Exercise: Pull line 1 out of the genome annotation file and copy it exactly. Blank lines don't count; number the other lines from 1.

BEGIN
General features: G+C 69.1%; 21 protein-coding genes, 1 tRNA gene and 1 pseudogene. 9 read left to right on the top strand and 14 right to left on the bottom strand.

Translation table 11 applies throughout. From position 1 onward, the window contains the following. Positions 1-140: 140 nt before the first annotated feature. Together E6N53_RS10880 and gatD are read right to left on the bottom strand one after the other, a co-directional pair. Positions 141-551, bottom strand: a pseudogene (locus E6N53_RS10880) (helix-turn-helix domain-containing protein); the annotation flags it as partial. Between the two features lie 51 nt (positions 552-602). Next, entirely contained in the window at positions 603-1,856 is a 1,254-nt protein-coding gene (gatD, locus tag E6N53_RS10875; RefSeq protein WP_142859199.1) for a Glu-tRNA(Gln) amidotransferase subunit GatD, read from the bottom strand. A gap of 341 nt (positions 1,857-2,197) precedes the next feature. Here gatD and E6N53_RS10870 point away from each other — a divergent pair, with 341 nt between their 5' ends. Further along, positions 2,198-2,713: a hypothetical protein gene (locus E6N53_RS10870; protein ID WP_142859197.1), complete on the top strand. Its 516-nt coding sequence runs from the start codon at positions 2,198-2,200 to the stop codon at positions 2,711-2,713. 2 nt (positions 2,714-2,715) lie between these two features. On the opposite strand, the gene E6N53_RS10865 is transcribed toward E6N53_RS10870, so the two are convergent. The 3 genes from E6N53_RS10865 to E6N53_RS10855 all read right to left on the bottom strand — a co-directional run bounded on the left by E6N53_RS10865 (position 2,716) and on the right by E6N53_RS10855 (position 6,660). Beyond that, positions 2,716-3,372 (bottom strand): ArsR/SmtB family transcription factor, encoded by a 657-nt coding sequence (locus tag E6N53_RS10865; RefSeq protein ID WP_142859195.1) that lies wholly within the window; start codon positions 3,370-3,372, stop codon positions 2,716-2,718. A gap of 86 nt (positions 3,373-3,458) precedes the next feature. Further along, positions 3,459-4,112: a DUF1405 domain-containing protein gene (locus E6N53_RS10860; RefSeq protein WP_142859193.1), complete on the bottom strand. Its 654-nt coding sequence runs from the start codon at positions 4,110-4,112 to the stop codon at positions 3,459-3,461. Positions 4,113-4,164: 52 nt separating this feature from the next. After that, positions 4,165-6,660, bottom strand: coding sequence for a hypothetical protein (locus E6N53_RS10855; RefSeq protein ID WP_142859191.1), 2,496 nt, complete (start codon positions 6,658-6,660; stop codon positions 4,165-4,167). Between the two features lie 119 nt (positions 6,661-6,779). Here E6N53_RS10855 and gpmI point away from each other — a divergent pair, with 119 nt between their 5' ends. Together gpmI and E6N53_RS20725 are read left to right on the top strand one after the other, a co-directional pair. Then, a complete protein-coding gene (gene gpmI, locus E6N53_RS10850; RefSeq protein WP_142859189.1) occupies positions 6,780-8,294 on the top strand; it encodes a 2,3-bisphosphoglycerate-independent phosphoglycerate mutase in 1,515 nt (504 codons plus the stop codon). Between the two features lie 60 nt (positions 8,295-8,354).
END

General features: G+C 69.1%; 21 protein-coding genes, 1 tRNA gene and 1 pseudogene. 9 read left to right on the top strand and 14 right to left on the bottom strand.